Have you ever considered the peaceful way Abram (who later became Abraham) settled the strife that arose between his herdsmen and Lot's? Their possessions of sheep, goats and cattle were so great that "the land could not support both of them" (Gen. 13:6). Abram could easily have told Lot, his nephew: "You know, of course, that God has given me this country. You and your family are primarily blessed because of me. Therefore it's most natural and logical that I be the one to have the first choice. You'll take what's left." Abram could have reasoned that way, but he didn't. He chose the peaceful way of settling the arguments between his herdsmen and those of Lot. He told Lot: "Is not" the whole land before you? Separate yourself from me. If you take the left hand, then I will go to the right; or if you take the right hand, then I will go to the left" (verse 9). And what did Lot do? How did he reason? He "lifted up his eyes, and saw that the Jordan valley was well watered everywhere like the garden of the Lord, like the land of Egypt, in the direction of Zoar... So Lot chose for himself all the Jordan valley" (verses 10-11). The matter was settled. There was no longer strife between the two groups of herdsmen. No disagreement. No fights. Lot chose for himself what he thought to be the most fertile and beautiful land. Now was Abram the loser? On the contrary. He prospered even more whereas Lot eventually lost the land he had chosen for himself.
The peaceful world tomorrow
The Gospel is the good news of the wonderful world tomorrow — a world of joy, happiness and peace. Christ came not only to reveal this message to us but also show us the way to enter the Kingdom — the peaceful way, without sword or weapons. If you are a peacemaker today, you will be in the world tomorrow. But to be a peacemaker today, you must constantly fight against your carnal nature, and you must control your thoughts and bridle your tongue. When the Roman soldiers arrested Christ, Simon Peter was all set to fight. He drew his sword and "struck the high priest's slave and cut off his right ear" (John 18:10). But Christ ordered him to put his sword into its sheath. "All who take the sword will perish by the sword," He told him. Your goal — your final destination as a peacemaker and a son of God — is the Kingdom, where there won't be any fighting. No need for swords, cannons or nuclear weapons. You, as a peacemaker, will teach and encourage people from all over the world to "go up to the mountain of the Lord" that He may teach them His ways.. You shall see Christ, the King of Peace, "with righteousness he shall judge the poor, and decide with equity for the meek of the earth" (Isa. 11:4). Imagine! If you are a peacemaker now, you will be with Christ in the world tomorrow, working with Him, ruling under Him! You will see nations "beat their swords. into plowshares, and their spears into pruning hooks" (Isa. 2:4). Today, no nation is ready or willing to do this. Total disarmament has never occurred in human history. But in the world tomorrow, with your help under Christ, "nation shall not lift up sword against nation, neither shall they learn war any more." Do you grasp the depth of your calling? Can you picture yourself living in a world where people will all have one religion and be in one Church — the very Church you are in today? Can you visualize a world where people will faithfully study the Bible and live by its teachings — as you do today? You will see "the restoration of all things," the change in nature, in people, even in the character of wild animals. Then you will remember the words you have read many times in your Bible, prophesying that some day, "The wolf shall dwell with the lamb, and the leopard shall lie down with the kid, and the calf and the lion and the fatling together, and a little child shall lead them" (Isa. 11:6).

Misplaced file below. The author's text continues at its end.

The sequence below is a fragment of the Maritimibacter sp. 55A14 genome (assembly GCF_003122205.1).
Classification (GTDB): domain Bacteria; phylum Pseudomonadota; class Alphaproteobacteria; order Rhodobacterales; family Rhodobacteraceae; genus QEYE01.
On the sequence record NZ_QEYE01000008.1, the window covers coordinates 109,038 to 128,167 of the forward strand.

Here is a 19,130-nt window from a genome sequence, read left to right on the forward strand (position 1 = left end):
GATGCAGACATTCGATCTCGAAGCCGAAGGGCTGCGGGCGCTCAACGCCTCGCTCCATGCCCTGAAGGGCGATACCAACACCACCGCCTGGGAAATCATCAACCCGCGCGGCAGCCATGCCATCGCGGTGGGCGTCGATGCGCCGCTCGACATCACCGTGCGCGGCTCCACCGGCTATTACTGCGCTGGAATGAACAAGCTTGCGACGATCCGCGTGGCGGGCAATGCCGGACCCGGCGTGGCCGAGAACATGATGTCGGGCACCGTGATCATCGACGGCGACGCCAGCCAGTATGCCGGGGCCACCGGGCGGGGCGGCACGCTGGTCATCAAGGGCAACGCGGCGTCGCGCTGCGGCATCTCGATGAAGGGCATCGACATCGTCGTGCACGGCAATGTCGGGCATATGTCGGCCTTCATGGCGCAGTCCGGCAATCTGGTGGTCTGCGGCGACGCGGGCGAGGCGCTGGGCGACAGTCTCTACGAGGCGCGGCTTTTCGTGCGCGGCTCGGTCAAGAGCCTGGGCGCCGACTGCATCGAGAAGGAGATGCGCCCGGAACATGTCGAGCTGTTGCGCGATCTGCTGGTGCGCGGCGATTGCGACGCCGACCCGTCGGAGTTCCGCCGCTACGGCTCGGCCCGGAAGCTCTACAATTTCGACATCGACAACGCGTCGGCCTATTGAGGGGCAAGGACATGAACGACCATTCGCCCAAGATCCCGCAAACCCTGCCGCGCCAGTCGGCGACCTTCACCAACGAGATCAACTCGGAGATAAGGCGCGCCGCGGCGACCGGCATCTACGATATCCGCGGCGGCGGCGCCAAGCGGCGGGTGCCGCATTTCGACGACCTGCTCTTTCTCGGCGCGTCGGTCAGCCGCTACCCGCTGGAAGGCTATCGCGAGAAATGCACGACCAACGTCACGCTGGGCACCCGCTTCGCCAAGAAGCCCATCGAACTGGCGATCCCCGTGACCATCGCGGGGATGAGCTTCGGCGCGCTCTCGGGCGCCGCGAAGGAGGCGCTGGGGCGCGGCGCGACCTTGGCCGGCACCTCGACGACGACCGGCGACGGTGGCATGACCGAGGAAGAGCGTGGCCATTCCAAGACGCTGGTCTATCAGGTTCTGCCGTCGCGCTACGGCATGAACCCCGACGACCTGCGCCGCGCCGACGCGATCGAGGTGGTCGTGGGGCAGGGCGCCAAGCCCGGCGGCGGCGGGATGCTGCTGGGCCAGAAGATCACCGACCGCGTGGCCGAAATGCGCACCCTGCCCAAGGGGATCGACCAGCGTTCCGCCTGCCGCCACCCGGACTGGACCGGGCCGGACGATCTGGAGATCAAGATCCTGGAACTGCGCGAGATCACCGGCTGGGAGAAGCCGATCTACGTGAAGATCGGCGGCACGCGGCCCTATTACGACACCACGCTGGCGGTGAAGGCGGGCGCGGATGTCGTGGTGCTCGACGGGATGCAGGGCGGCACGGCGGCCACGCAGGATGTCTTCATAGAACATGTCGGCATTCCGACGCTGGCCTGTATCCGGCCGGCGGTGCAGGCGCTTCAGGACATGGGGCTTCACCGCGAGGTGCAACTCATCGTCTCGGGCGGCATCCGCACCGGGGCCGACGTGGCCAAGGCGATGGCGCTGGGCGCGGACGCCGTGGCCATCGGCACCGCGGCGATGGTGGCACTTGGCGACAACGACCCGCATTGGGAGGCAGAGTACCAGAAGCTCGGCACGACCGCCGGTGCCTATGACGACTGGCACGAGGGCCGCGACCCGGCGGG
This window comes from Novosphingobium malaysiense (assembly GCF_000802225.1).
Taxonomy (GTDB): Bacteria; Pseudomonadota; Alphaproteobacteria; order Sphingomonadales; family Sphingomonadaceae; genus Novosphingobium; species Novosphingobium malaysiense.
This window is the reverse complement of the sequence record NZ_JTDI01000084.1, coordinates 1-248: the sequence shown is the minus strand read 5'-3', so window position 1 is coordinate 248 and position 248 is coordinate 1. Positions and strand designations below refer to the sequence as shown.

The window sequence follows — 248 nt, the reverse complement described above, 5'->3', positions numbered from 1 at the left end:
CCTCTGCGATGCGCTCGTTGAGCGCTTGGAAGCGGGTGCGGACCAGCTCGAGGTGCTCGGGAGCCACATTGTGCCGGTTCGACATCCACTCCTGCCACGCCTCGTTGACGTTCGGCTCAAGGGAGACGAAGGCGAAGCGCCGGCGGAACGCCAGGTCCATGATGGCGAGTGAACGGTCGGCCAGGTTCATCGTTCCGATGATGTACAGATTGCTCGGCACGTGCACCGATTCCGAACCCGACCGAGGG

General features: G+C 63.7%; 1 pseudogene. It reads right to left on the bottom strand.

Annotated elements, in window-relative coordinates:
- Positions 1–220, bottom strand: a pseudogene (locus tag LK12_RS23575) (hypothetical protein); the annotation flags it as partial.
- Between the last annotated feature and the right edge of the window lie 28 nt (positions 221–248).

Be a peacemaker today
But remember. In order to be in the world tomorrow, 'you must be a' peacemaker today. You must learn how to live in peace with your neighbor as well as how to have peace of mind. You must know and really feel that it is "good and pleasant... when brothers dwell in unity" (Ps. 133:1). Successfully living in peace in this world today is a prelude to the great worldwide peace that all nations will experience in the world tomorrow. That's why you should start now — in "the present evil age" — to live in peace and harmony with everyone, to be truly a peacemaker, whatever the circumstances. If you honestly seek peace and pursue it, then "the peace of God, which passes all understanding" (Phil. 4:7) will keep your heart and your mind in Christ Jesus until His Kingdom comes.